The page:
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Wall St. and Business Wednesdays: Black Entrepreneurs Join Forces by Maureen Milford

Nzinga Debrick, whose Nzinga's Cultural Connection store is a downtown Wilmington success story, knows first-hand that marketing can be a challenge for a startup business.

So she understood the value of a grand opening celebration held Friday for about a half-dozen new businesses owned by African-American entrepreneurs. The event included ribbon cuttings by Mayor James M. Baker and other public officials at salons, a nightclub, retail shops and a restaurant.

"They didn't have this when I was coming up," Debrick said. "To be recognized by the city -- this is priceless."

Roy H. Campbell, whose company Entertainment Group of Wilmington and Ft. Lauderdale, Fla., produced the event, said he got the idea for the celebration from talking to the merchants when he was shopping.

"It's very tough for them to break through, particularly because Wilmington has its challenges," Campbell said. "They don't have advertising budgets, they don't have marketing budgets, and often they sink most of their money into the business so they can't afford professional help."

Jayne Armstrong, district director of the U.S. Small Business Administration, said she found the event an ingenious way to showcase a community of businesses, rather than just one.

"I think it's a creative way to pull people down-town," Armstrong said. "When you go shopping, you're not just going to one shop. And it builds camaraderie and sense of community so the small-business owners won't think they're alone."

DaShawn McManus, owner of D'Ambiance Barber Salon at 312 W. Ninth St., said setting up his salon meant investing in equipment, chairs and supplies. As a result, there's not a lot leftover for advertising, he said.

"So this is big," McManus said of the celebration.

For Craig Soul, who opened Inner City Books in the business incubator at 827 N. Market St. last month, the event gives him some additional exposure. Soul's shop includes an array of books primarily targeted to African-American consumers, from cookbooks to coloring books.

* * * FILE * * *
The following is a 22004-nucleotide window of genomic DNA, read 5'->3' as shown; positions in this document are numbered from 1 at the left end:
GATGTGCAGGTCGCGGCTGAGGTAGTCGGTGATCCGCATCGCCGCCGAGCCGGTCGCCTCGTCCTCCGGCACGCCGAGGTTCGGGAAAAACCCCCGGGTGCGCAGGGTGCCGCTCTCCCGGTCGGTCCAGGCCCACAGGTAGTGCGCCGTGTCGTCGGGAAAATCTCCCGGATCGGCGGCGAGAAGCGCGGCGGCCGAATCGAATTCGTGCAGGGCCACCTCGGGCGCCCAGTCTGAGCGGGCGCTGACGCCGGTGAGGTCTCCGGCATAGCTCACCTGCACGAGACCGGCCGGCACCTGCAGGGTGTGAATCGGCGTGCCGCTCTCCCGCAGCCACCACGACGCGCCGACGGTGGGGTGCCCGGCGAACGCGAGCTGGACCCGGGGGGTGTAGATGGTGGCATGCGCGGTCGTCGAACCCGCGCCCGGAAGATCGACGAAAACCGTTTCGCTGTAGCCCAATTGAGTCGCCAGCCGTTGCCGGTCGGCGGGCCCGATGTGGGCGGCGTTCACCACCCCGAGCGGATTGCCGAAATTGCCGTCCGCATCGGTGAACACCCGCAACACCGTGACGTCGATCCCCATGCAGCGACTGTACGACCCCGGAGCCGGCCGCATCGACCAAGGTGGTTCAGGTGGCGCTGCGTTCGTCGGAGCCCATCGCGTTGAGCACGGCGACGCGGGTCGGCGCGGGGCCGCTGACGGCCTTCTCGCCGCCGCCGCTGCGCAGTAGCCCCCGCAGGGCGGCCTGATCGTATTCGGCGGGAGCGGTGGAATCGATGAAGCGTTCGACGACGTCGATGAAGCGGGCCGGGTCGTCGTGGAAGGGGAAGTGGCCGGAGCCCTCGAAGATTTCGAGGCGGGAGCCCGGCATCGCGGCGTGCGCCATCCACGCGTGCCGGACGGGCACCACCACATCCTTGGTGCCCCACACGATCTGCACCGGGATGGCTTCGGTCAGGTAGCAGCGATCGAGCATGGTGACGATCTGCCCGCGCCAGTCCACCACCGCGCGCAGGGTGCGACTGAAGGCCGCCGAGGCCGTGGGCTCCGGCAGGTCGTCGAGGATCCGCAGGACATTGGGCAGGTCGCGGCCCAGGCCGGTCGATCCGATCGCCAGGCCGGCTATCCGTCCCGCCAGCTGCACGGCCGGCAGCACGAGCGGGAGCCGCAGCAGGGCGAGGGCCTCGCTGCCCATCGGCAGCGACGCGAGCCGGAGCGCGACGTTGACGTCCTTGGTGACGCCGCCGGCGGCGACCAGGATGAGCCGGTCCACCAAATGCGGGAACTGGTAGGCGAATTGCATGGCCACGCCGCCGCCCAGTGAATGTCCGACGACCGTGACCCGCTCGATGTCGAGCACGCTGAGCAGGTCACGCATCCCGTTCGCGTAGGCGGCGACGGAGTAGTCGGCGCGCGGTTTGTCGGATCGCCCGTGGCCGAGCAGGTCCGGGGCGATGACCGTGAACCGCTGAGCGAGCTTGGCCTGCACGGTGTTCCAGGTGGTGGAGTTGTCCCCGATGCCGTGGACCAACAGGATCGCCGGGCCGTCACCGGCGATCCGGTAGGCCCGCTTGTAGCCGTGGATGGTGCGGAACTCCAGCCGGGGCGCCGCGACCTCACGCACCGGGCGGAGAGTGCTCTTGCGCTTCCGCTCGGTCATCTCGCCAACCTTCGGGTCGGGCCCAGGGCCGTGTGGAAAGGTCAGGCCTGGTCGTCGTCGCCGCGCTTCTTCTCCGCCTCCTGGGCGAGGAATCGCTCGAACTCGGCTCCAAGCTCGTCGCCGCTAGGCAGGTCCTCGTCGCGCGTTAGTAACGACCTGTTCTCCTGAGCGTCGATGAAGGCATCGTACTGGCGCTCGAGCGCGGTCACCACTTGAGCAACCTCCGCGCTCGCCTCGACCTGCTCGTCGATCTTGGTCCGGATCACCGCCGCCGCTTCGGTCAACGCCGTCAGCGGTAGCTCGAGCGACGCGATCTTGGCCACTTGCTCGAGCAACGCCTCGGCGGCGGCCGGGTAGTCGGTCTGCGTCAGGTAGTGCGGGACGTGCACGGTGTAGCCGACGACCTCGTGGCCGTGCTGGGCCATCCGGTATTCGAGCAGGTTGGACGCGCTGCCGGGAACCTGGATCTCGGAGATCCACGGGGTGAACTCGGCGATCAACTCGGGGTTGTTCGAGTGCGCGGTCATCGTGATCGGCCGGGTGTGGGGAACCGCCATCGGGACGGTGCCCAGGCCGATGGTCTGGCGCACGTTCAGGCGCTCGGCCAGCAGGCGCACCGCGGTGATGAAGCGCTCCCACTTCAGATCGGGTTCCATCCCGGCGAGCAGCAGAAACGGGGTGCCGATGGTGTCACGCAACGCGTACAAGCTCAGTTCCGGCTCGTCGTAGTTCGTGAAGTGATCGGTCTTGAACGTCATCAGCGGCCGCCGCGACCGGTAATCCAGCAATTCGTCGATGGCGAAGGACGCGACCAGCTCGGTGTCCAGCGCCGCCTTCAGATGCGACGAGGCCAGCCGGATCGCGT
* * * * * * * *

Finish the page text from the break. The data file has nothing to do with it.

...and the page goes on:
The celebration allowed him to show off a new gift product he has called "Book in a Basket." Decorated baskets, which hold a book, candle, notepad and other items, sell for $35 to $45.

"I'm hoping a lot of brothers will buy these," he said.

Yolanda Rosso, who opened Yoly's Place in September at 827 N. Market St., passed out fliers to bring customers to the event. Rosso, who relocated from New York City to open her hat shop, said she's been pleased with the customer traffic in Wilmington.

"I have so many assistant pastors and pastors come here who said they were looking for a place that sells hats. They're so happy. Some customers buy three or four hats," Rosso said.

Mary J. Smith of First Ladies Unlimited, also in 827 N. Market St., said the celebration helps her market her new clothing business. Her shop offers clothes for business, church, proms or other events.

Also part of the celebration was INTOU2 Hair Salon & Spa, which opened at 625 N. King St. in August.

"We can all network together," said owner Carmen Bolden-Loat. "You can't be successful by yourself."

Mildred Tadlock, who opened Miss Millie's Soul Food Restaurant at 905 N. Orange St. in July, said she would like to get the word out about her restaurant because, as yet, she doesn't have a sign on the street. She planned to use the event to give out some samples "so some people can actually get a chance to taste my food."

After the ribbon-cutting, plans called for everyone to gather at the Caribbean Lagoon Lounge for a party. The nightclub with a Jamaican flavor opened in July. Plans call for a full-service restaurant to open at the Lagoon in a few months, according to owner Sheldon Banhan.

"I'm new in the neighborhood, so the event will help," Banhan said.

This article appears in The Delaware News Journal. The author, Maureen Milford, can be reached at

Maureen Milford

Wednesday, November 8, 2006

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